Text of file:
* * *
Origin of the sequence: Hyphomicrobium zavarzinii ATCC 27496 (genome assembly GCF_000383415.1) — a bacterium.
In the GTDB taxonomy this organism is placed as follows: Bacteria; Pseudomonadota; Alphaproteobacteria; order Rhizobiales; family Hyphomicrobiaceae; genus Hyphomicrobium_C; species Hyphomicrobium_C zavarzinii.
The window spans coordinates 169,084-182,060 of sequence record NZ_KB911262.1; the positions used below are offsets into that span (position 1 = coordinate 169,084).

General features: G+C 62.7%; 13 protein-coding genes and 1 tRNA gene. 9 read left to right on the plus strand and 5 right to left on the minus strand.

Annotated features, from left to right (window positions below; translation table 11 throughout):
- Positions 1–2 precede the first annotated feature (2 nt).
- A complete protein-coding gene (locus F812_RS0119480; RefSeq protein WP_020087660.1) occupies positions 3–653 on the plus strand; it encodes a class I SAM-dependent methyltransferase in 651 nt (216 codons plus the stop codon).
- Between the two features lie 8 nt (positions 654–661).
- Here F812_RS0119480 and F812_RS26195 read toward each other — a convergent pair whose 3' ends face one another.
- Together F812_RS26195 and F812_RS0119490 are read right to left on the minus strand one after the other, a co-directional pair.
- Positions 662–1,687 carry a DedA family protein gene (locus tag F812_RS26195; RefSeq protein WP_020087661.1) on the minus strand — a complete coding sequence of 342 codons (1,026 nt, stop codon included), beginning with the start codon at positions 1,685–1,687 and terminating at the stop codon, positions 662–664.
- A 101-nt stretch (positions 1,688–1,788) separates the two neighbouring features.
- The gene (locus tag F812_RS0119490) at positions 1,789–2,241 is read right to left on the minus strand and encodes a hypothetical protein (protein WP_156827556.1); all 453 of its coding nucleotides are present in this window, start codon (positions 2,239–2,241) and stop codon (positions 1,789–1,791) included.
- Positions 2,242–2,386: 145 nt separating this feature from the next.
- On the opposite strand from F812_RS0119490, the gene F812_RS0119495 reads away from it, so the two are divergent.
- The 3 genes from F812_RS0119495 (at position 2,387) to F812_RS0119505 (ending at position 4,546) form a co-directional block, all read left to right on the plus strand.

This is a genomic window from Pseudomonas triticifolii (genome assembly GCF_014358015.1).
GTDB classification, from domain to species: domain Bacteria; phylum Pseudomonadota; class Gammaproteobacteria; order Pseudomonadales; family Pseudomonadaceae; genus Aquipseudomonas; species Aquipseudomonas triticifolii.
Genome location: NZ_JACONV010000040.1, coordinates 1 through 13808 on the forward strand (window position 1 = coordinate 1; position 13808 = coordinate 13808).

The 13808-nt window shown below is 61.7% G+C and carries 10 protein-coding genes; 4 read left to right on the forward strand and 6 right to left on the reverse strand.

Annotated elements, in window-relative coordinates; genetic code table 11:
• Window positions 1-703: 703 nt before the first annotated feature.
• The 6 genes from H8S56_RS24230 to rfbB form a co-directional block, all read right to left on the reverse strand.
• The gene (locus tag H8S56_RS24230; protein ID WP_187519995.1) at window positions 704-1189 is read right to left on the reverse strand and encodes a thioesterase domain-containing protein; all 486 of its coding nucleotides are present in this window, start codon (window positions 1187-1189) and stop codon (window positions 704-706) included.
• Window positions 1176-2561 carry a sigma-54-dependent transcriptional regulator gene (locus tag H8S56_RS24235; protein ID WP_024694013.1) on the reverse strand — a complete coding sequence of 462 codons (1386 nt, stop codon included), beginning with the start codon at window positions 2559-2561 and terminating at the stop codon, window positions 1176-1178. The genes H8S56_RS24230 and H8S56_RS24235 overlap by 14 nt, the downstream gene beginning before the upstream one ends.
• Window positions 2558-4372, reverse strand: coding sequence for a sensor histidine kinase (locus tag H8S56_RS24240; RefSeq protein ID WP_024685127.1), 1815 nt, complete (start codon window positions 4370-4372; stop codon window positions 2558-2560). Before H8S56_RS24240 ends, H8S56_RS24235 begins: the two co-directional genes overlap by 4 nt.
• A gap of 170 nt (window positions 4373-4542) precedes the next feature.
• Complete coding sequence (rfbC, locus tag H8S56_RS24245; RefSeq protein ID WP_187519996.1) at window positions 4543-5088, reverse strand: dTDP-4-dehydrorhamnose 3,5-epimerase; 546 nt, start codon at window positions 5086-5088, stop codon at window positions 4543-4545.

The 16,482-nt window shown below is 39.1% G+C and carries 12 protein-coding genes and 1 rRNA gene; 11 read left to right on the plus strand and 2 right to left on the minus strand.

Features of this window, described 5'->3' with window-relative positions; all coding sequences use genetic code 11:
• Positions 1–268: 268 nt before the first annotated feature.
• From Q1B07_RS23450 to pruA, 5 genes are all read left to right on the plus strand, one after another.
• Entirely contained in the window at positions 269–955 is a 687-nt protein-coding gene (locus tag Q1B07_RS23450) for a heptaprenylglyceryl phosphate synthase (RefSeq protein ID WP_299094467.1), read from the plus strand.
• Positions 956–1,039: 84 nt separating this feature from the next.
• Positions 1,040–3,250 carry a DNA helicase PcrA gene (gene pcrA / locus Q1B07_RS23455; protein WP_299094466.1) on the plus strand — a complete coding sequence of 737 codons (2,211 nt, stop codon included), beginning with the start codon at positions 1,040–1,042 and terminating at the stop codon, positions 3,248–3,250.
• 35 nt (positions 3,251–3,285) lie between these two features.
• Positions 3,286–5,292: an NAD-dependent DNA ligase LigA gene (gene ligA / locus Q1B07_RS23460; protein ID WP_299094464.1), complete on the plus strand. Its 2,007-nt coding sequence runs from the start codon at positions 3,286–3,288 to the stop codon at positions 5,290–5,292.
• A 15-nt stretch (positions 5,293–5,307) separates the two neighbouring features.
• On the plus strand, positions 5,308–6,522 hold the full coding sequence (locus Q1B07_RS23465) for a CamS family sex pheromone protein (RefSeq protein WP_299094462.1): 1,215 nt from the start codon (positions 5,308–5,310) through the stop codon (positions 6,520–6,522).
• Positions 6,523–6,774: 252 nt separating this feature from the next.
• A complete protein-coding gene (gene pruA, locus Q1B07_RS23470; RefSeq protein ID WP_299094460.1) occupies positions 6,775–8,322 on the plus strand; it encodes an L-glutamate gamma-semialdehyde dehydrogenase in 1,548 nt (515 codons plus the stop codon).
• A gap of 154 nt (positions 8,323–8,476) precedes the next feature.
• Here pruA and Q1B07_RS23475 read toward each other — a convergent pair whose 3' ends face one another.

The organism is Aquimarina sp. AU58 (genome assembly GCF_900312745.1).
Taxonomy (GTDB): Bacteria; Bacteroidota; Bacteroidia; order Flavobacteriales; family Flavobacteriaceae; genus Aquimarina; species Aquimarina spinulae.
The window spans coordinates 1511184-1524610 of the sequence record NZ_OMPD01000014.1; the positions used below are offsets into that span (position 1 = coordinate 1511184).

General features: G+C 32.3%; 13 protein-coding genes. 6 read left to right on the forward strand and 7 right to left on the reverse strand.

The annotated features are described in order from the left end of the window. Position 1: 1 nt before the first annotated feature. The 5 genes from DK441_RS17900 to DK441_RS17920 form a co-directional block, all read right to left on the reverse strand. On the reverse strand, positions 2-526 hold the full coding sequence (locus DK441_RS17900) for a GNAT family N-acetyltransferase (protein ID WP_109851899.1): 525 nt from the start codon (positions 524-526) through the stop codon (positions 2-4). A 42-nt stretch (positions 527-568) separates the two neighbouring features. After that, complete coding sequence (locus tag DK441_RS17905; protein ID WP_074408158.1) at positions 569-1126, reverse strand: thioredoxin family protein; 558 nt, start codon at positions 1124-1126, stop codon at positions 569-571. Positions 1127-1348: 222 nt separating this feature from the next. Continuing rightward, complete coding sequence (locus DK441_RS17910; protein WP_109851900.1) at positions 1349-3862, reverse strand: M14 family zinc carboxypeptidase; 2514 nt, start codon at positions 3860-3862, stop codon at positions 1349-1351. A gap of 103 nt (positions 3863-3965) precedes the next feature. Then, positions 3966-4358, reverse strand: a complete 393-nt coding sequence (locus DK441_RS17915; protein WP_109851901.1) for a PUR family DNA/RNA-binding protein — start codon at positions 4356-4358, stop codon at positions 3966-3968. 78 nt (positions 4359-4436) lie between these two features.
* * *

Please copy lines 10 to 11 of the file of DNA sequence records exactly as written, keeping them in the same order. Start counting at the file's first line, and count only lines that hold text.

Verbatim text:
- Together F812_RS26195 and F812_RS0119490 are read right to left on the minus strand one after the other, a co-directional pair.
- Positions 662–1,687 carry a DedA family protein gene (locus tag F812_RS26195; RefSeq protein WP_020087661.1) on the minus strand — a complete coding sequence of 342 codons (1,026 nt, stop codon included), beginning with the start codon at positions 1,685–1,687 and terminating at the stop codon, positions 662–664.